Thirty years ago today, Texaco Inc. said it struck natural gas in a well 100 miles off the New Jersey coast.
The well in 432 feet of water east of Atlantic City was part of an exploratory-drilling blitz after the Arab Oil Embargo caused the price of crude to nearly quadruple between 1973 and 1976.
Alas, only five of about two dozen wells drilled in the region found natural gas. None found oil, and all were abandoned because they were not commercially viable.
Does this mean that New Jersey's coastal waters are unlikely to see any action if restrictions on offshore drilling are lifted, as President Bush and some members of Congress have proposed?
Don't be too sure.
If the industry had the chance, "I think you would see some interest" in running new tests in the region, because technological advances have made it easier to choose the best place to drill, Andy Radford, a policy adviser with the American Petroleum Institute, said yesterday.
The prospect of renewed drilling off the Jersey Shore has politicians weighing in. Gov. Corzine said this month that he opposed drilling because the risk to New Jersey's 127 miles of beaches was too great.
U.S. Sen. Frank Lautenberg (D., N.J.) wants the ban on offshore drilling - which covers the East and West Coasts and the eastern Gulf of Mexico - to remain.
His Republican opponent in this year's election, former U.S. Rep. Dick Zimmer, is against offshore drilling anywhere that could harm the Jersey coast, but he would leave it up to other states to decide for themselves if they wanted it.
A 62 percent majority of likely New Jersey voters polled this month by Quinnipiac University Polling Institute said they favored drilling in protected offshore areas.
An even higher percentage of Jersey Shore voters - 70 percent - supported lifting the ban, polling spokesman Pat Smith said. The poll released yesterday did not ask specifically about drilling off the New Jersey coast.
Lifting the ban became a hot topic this summer in the presidential race when gasoline prices shot above $4 a gallon. But the federal Energy Information Administration said access to areas currently off limits would expand oil production from the lower 48 states only 7 percent in 2030 and warned that it would have little effect on prices.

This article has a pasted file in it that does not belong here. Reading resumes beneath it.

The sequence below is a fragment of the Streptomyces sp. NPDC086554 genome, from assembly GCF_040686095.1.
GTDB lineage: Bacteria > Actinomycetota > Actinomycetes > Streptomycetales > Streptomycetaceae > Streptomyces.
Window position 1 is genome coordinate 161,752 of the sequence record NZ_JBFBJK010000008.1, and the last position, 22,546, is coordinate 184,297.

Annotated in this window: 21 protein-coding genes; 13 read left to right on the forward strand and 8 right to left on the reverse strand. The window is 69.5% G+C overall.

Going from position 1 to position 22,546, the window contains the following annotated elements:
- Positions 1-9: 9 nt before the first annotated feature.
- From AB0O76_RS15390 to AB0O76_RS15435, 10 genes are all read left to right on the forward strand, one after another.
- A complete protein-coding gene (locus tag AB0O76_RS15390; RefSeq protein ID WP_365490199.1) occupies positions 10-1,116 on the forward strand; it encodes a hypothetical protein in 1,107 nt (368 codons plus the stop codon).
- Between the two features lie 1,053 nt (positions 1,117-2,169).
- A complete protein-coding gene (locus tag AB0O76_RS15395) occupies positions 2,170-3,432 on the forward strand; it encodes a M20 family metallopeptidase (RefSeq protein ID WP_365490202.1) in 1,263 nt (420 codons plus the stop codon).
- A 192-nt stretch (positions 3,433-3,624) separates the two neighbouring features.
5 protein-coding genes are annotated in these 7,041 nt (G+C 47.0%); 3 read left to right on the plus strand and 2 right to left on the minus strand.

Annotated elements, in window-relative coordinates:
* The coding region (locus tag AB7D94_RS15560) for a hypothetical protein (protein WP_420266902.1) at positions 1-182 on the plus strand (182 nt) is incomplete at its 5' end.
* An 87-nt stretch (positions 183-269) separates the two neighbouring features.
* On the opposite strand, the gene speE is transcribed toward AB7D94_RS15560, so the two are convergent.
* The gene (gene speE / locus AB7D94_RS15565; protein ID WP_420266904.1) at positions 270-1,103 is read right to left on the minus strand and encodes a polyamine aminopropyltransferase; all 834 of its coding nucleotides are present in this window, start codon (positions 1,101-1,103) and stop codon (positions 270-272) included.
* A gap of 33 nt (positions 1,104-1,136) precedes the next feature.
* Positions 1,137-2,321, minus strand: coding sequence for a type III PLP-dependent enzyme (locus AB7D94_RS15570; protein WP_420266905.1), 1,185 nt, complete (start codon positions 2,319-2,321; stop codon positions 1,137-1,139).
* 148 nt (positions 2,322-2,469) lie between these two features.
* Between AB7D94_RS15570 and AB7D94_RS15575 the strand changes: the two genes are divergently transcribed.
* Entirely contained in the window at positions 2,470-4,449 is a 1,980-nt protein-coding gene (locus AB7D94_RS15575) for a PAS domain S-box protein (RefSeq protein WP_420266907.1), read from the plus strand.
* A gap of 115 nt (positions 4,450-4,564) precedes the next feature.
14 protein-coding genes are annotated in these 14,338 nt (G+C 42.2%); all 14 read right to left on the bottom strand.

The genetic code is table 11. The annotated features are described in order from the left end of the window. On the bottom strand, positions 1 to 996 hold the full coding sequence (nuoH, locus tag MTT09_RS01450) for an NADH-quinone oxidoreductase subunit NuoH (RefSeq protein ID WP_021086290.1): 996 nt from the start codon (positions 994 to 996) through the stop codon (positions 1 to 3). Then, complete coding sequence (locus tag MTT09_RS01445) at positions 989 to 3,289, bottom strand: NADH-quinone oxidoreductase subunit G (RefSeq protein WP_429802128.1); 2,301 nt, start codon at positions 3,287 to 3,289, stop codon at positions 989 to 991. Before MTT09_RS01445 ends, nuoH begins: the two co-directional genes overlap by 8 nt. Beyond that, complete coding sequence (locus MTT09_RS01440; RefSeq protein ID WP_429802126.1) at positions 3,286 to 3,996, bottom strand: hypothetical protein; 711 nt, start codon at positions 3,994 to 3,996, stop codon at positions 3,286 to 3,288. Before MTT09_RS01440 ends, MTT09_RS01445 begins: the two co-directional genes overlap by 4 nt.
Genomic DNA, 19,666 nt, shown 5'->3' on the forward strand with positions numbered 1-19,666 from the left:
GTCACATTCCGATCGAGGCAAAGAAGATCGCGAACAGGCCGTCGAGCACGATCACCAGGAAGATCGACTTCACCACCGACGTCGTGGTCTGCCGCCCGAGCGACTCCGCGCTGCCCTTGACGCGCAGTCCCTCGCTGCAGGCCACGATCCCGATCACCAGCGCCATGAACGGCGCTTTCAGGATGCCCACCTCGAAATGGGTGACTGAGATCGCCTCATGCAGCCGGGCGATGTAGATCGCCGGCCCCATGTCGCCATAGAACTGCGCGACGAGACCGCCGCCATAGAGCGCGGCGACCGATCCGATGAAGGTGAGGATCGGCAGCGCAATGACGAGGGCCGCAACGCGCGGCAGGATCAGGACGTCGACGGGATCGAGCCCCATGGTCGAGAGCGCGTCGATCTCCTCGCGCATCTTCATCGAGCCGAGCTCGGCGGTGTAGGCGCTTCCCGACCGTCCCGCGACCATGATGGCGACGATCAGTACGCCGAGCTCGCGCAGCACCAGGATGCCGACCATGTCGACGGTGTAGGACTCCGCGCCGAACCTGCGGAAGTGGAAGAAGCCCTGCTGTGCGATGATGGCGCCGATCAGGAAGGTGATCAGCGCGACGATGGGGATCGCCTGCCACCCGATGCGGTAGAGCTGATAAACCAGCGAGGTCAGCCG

Drilling is also likely to come under legal challenges by government and environmental or other groups, as it did in decades past.
The federal Minerals Management Service says the North Atlantic outer continental shelf, which stretches from Maine through New Jersey, contains 1.91 billion barrels of technically recoverable, but as-yet-undiscovered, oil.
That would be enough to feed the U.S. oil habit for about 31/2 months, at the rate of consumption last month, which was the lowest in five years, according to the American Petroleum Institute.
But the minerals agency estimates are from the 1980s and based on old technology. Since the 1980s, agency estimates of oil reserves in the Gulf of Mexico have soared from nine billion to 45 billion barrels of oil, said Nicholas Pardi, an agency spokesman.
Radford, of the American Petroleum Institute, which is the main trade association for the nation's oil and gas producers, said the industry had replaced two-dimensional with three-dimensional seismic-imaging technology.
"It allows them to pinpoint where they want to drill," Radford said. "You are drilling the wells in the rock where the oil or gas is actually flowing."
The oil industry spent $2.8 billion on drilling leases along the East Coast from 1976 through 1983 and billions more to drill wells - some of which set deepwater records at the time and helped pave the way for deepwater drilling in the Gulf of Mexico.
Even so, Radford said, "maybe they just didn't find the sweet spot."
Another big change in the industry is the ability to tie several smaller oil or gas fields into one platform. That can make fields viable that were not worth the trouble before.
"The key is," Radford said, "we need to get out and look."